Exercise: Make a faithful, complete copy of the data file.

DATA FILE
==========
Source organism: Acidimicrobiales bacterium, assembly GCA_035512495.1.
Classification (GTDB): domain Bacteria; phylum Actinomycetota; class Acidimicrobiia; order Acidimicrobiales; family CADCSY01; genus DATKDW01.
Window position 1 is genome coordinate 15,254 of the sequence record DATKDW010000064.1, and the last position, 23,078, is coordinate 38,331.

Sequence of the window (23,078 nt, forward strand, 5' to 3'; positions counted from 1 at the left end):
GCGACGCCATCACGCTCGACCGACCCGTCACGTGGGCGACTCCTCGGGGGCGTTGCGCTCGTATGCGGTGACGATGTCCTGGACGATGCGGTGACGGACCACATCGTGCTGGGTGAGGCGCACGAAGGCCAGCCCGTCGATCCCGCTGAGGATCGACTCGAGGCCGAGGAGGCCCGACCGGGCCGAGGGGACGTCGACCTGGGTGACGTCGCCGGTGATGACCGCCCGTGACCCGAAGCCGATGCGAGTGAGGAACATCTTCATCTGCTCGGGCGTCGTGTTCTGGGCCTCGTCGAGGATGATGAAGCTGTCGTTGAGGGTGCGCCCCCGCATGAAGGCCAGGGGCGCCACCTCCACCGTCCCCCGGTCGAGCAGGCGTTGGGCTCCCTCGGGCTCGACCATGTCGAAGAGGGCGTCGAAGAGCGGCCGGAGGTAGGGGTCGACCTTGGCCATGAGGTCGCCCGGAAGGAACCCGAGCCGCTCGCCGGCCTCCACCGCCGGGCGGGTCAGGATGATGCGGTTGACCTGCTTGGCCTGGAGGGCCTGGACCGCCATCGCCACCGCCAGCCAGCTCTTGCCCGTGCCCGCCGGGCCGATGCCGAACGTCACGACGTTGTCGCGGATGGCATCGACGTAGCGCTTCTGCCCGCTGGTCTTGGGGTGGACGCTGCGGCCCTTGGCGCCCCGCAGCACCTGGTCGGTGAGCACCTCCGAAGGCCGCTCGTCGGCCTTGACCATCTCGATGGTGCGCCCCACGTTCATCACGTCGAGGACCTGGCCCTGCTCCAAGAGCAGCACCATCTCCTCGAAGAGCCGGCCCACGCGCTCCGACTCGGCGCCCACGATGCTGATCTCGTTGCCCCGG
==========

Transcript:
Source organism: Acidimicrobiales bacterium, assembly GCA_035512495.1.
Classification (GTDB): domain Bacteria; phylum Actinomycetota; class Acidimicrobiia; order Acidimicrobiales; family CADCSY01; genus DATKDW01.
Window position 1 is genome coordinate 15,254 of the sequence record DATKDW010000064.1, and the last position, 23,078, is coordinate 38,331.

Sequence of the window (23,078 nt, forward strand, 5' to 3'; positions counted from 1 at the left end):
GCGACGCCATCACGCTCGACCGACCCGTCACGTGGGCGACTCCTCGGGGGCGTTGCGCTCGTATGCGGTGACGATGTCCTGGACGATGCGGTGACGGACCACATCGTGCTGGGTGAGGCGCACGAAGGCCAGCCCGTCGATCCCGCTGAGGATCGACTCGAGGCCGAGGAGGCCCGACCGGGCCGAGGGGACGTCGACCTGGGTGACGTCGCCGGTGATGACCGCCCGTGACCCGAAGCCGATGCGAGTGAGGAACATCTTCATCTGCTCGGGCGTCGTGTTCTGGGCCTCGTCGAGGATGATGAAGCTGTCGTTGAGGGTGCGCCCCCGCATGAAGGCCAGGGGCGCCACCTCCACCGTCCCCCGGTCGAGCAGGCGTTGGGCTCCCTCGGGCTCGACCATGTCGAAGAGGGCGTCGAAGAGCGGCCGGAGGTAGGGGTCGACCTTGGCCATGAGGTCGCCCGGAAGGAACCCGAGCCGCTCGCCGGCCTCCACCGCCGGGCGGGTCAGGATGATGCGGTTGACCTGCTTGGCCTGGAGGGCCTGGACCGCCATCGCCACCGCCAGCCAGCTCTTGCCCGTGCCCGCCGGGCCGATGCCGAACGTCACGACGTTGTCGCGGATGGCATCGACGTAGCGCTTCTGCCCGCTGGTCTTGGGGTGGACGCTGCGGCCCTTGGCGCCCCGCAGCACCTGGTCGGTGAGCACCTCCGAAGGCCGCTCGTCGGCCTTGACCATCTCGATGGTGCGCCCCACGTTCATCACGTCGAGGACCTGGCCCTGCTCCAAGAGCAGCACCATCTCCTCGAAGAGCCGGCCCACGCGCTCCGACTCGGCGCCCACGATGCTGATCTCGTTGCCCCGG